What process do you go through when adapting a story for stage?
It varies. But, broadly, I read and re-read lots of times, to see what the book’s strengths and views and “sides” present themselves for today. We cannot be making a ‘historic” play. It has to have a relevance and immediacy and urgency that requires it to be done now. Then I start highlighting dialogue, character notes, moods, locations. I try firstly to see if I can get EVERYTHING…dialogue, scenes, characters from the book. I am, after all, a sort of assistant to Grahame Greene, tasked with making his vision work in a different medium.
Then, I put a broad shape of scenes and dialogue and action down to make the first draft. After that, lots of drafts to craft and shape the piece. It is during these drafts that I may find I have to add small amounts of dialogue, or even a new necessary scene.
What do you identify as being the key themes of the play?
The agony of being young, of being poor, of conflicting moral and religious codes, hope and despair…crucially, the fight between good and evil.
What is your role once rehearsals are underway? Are you tempted to step in and/or amend bits when you see it on it’s feet?
Once rehearsals are underway, it is my role to respectfully observe the work processes of other people making this piece - the director/actors/designers /musicians/composers - and to constantly check if I have got my job right. To see if I have included any stuff that interrupts or interferes with say, an actor’s job. I am a BIG FAN of judicious cutting, to carve a lot of space round dialogue so actor’s can act.
Is your adaptation ‘Ida’s story’?
No. It is bookended by her, some years later, recalling a particular struggle she went through in Brighton, but it is Pinkie and Rose, the people of Brighton’s underworld story. It is ensemble, in other words. It is everybody on stage’s story.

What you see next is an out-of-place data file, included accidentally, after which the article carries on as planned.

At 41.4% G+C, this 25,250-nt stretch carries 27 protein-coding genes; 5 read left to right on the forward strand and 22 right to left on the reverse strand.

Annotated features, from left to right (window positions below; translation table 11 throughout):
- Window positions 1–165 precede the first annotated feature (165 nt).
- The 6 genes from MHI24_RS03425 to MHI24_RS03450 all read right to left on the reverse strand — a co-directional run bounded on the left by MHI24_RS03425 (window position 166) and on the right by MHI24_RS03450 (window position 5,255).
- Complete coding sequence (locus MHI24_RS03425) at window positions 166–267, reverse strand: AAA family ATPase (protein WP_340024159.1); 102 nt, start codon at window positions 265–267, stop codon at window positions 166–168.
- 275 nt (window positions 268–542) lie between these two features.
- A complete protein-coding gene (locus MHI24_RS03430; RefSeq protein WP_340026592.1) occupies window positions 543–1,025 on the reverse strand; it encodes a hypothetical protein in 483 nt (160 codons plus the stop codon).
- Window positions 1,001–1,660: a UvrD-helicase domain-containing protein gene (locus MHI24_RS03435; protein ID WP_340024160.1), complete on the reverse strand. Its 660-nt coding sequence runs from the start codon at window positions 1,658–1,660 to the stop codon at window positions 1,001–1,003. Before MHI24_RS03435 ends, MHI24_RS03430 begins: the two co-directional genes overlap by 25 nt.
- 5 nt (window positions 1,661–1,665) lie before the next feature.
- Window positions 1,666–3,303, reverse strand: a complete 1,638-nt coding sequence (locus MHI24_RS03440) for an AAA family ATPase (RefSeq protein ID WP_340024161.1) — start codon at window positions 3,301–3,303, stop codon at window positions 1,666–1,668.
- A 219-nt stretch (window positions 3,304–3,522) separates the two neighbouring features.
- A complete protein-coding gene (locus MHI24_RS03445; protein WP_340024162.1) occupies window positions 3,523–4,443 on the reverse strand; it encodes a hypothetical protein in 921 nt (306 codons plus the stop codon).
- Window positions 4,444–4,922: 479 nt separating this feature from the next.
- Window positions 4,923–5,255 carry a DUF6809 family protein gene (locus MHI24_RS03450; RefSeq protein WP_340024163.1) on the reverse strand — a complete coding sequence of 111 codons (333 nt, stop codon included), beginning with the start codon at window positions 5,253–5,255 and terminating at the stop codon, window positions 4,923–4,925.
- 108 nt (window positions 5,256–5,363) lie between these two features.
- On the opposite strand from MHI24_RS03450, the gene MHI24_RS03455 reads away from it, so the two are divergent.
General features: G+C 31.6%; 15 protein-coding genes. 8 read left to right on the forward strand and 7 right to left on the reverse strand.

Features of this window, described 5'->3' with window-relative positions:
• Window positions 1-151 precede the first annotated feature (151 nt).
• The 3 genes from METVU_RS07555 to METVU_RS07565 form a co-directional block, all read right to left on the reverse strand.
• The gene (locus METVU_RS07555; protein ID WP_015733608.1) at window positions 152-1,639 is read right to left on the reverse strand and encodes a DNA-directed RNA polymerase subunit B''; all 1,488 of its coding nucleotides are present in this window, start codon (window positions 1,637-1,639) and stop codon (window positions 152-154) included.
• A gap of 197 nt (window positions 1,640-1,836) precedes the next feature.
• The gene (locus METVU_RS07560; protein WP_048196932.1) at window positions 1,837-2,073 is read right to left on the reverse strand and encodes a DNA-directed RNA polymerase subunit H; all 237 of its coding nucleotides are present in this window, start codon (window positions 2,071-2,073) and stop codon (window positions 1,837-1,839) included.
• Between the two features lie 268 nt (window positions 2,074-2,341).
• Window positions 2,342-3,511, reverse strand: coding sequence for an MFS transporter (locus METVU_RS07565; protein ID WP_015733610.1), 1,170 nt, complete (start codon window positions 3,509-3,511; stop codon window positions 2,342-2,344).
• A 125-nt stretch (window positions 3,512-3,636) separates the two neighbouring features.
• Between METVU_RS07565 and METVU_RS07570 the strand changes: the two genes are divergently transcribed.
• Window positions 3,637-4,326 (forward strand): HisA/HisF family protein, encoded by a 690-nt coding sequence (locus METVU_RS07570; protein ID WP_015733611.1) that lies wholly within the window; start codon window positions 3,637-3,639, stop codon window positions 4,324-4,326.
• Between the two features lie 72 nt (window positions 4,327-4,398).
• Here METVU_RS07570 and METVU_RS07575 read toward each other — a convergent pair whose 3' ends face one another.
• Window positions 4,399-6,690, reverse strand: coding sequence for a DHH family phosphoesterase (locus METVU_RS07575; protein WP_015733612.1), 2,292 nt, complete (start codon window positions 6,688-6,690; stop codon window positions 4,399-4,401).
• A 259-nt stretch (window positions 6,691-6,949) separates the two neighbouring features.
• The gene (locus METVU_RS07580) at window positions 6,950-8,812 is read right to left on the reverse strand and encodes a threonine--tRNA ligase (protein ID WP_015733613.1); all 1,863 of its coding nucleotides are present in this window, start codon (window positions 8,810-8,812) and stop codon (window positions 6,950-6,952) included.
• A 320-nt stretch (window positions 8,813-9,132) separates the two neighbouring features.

Interview with the Director Esther Richardson
Why did you choose Brighton Rock for a stage adaptation?
I think that it’s an incredibly dramatic, gripping story. I was interested in exploring the social context and what impact this can have on people’s lives. As the relationship of Ida and Rose develops, it invites the audience to consider the extent to which someone should intervene in other people’s lives.
Can you talk us through the audition and casting process?
Working closely with the Casting Director, Nadine Rennie, I was keen to select a versatile group of actors, who had a range of skills to offer as an ensemble.
An audition is partly about discovering an actor’s ability, but it is also about finding someone whose qualities complement my interpretation of the character.
What do you think is the biggest challenge of the play?
One of the major challenges in staging this adaptation is the numerous locations required by the story. The writer of the play, Bryony Lavery, has created a wonderfully fluid script which allows the scenes to flow swiftly into one another. Often, the most challenging elements to stage become the most theatrically exciting in performance, because we are required to find imaginative and unexpected solutions.
What kind of approach do you take in rehearsals?
My approach is collaborative and democratic when working with a company of actors. I like them to have the freedom to generate ideas and offer staging suggestions. But I remain focused on the clarity of the story that we are telling and the arc of each of the characters.
How do you think that this play is relevant to an audience today?
I feel that the teenage protagonists, Pinkie and Rose, will particularly resonate with young people, as they find their own place in the world during the uncertain times of today. But everyone will be able to identify with the thrilling narrative, which ultimately explores the ethics of human behaviour.
What advice would you give to someone who wants to pursue a career as a theatre director?
There are many different routes available to become a theatre director, and part of that journey is exploring what sort of theatre you want to create and how you want to make it. Experiencing as much theatre as you can, reading a range of plays, and following your own creative instincts would be brilliant starting points in your own artistic development.
Interview with Composer and Musical Director Hannah Peel
What is the process that you undertake when composing for a play? What are your starting points?